Buddhist Traditions

  • Tricycle Community 23 comments

    When the Buddha Bowed Out Paid Member

    "Who are you?" said the Caterpillar.This was not a very encouraging opening for a conversation. Alice replied, rather shyly, "I hardly know, sir, just at present—at least I know who I was when I got up this morning, but I think I must have been changed several times since then.""What do you mean by that?" said the Caterpillar sternly. "Explain yourself!""I can't explain myself, I'm afraid, sir," said Alice, "because I'm not myself, you see.""I don't see," said the Caterpillar."I'm afraid I can't put it more clearly," Alice replied, very politely, "for I can't understand it myself, to begin with; and being so many different sizes in a day is very confusing. ""It isn't," said the Caterpillar. More »
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    The Formless Field of Benefaction Paid Member

    There was a time when the Heart Sutra evoked associations with Asian monastic rituals, and not Florida hospitals; and when "the great matter of life and death," as the Zen tradition puts it, did not apply to the American abortion debate; and when running an AIDS hospice may have been considered too secular for Buddhist priests; and when Buddhist priests felt obliged to deny their sexuality, all the more so if it was homosexual. More »
  • Tricycle Community 21 comments

    The Question Paid Member

    The always provocative website Edge.org poses an annual question to a long list of prominent thinkers, mostly scientists, and then posts their responses. This year’s question was: What have you changed your mind about, and why? We at Tricycle thought it would be no less intriguing to ask the same question with a Buddhist spin. So we’ve approached a wide range of old Buddhist hands with our own adapted version: What in Buddhism have you changed your mind about, and why? What follows is a cross-section of the answers we received. A larger sampling is available on tricycle.com. And now the ball is in your court. We invite you to post your own response and comment on what strikes you most. More »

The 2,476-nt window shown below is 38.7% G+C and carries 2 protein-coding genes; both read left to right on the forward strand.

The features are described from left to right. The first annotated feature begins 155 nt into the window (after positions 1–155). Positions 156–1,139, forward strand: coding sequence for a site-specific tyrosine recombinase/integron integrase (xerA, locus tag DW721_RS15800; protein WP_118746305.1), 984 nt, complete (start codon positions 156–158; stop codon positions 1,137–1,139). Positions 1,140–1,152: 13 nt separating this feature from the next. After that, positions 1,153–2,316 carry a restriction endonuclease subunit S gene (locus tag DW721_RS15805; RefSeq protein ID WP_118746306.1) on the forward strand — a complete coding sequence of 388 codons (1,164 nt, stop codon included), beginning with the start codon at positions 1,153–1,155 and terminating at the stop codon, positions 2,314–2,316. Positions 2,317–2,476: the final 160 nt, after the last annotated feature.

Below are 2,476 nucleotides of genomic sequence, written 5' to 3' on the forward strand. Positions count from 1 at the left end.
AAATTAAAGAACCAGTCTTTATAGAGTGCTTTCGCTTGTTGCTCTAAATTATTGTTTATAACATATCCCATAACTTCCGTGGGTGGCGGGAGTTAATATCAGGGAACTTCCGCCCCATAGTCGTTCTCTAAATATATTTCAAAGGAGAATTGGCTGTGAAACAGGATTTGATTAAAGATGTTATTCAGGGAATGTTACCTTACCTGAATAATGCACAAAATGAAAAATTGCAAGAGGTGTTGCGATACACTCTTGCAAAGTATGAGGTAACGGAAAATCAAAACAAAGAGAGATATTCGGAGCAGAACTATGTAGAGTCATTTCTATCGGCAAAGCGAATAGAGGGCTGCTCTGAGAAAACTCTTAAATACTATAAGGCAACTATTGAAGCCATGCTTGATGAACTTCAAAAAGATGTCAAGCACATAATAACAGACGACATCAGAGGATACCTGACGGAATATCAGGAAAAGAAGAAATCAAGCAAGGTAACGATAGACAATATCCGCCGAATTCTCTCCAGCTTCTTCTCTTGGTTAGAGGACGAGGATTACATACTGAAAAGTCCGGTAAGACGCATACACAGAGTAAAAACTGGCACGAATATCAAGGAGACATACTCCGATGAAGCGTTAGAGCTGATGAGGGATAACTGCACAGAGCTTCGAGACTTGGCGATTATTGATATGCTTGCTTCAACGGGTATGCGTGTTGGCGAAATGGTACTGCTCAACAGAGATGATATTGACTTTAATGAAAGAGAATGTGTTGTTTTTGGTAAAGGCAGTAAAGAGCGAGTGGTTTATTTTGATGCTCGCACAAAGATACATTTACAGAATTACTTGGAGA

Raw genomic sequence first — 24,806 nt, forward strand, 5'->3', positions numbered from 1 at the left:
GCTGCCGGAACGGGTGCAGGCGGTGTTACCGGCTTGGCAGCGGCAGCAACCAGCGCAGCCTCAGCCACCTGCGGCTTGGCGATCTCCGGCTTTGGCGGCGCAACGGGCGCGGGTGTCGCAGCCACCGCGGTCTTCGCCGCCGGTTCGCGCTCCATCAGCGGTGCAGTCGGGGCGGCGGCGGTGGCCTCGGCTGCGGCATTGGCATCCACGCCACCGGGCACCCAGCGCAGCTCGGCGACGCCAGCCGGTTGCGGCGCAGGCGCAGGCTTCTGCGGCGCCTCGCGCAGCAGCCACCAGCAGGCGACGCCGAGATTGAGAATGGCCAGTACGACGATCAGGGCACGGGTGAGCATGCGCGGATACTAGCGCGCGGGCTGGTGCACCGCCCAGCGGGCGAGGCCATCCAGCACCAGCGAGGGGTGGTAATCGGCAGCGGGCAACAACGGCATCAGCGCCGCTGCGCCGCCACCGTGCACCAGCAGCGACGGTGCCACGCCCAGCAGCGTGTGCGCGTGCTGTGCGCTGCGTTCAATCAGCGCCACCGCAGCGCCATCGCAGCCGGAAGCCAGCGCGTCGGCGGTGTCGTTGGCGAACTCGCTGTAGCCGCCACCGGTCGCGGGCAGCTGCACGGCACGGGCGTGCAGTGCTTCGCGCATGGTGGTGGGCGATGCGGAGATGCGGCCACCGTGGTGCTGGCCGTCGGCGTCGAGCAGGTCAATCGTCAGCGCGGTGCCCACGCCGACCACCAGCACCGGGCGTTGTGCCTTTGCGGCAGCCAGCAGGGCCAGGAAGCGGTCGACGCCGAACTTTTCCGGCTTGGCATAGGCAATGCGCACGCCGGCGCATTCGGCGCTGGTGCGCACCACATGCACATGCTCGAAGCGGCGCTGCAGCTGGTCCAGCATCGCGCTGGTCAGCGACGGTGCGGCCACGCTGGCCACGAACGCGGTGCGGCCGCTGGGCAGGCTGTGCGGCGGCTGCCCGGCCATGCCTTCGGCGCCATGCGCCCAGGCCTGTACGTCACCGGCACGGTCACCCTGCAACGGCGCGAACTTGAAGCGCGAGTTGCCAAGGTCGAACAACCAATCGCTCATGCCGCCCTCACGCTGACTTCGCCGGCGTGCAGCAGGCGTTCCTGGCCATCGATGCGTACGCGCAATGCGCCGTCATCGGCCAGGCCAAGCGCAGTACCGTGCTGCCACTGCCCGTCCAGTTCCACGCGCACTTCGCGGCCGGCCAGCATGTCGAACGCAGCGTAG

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    Tender Mercies Paid Member

    Buddhism emphasizes that death has only one intrinsic quality: not deliverance or joy, sadness or salvation—but certainty. In a universe of variables, it remains the only reliable beacon. To contemplate death, then, and allow this one certainty to inspire our daily behavior is, from a Buddhist perspective, a sane and radically pragmatic inquiry for everyone. Historically "The Great Matter of Life and Death" has been left largely to spiritual adepts and subsequently packaged by institutional religion. So it is somewhat ironic that this domain of religious bureaucracy is being democratized not by a neo-Aquarian awakening, but rather by medical science at its most secular, and in particular by issues such as euthanasia and the use of aborted fetal tissue. More »
  • A Prince Indeed Paid Member

    Nowhere at all Jambudvipa (India) were the midsummer festivities gayer, more joyous, than in Kapilavastu, the chief city of the tiny Sakyan kingdom nestled in the rolling foothills of [the] Himalaya[s], the abode of snows whence arose the little river Rohini which wound its sinuous way through the city. The Sakyas were ruled in those days by King Suddhodana Gautama, whose two wives were sisters, the older named Maya and the younger Prajapati. Now, Queen Maya had taken vows of abstinence and chastity. More »
  • Law and Order Paid Member

    As the son of a raja, Siddhattha had grown up in a household where political and legal questions were daily topics. He had attended dozens of sessions in the assembly and had been present at numerous trials. Thus he had gained a considerable knowledge of legal matters. Although politics and jurisprudence were not central to his thinking, which was essentially concerned with philosophical matters, nevertheless he was more proficient in law than the other leading teachers of his time, and this knowledge was of great assistance to him for the consolidation of his Order. There were two legal areas in which it was necessary to establish regulations: the relation of the Sangha to the state and society, and the internal law of the Order, which sets up a code of behavior for monks and nuns and stipulates the penalties for misconduct. More »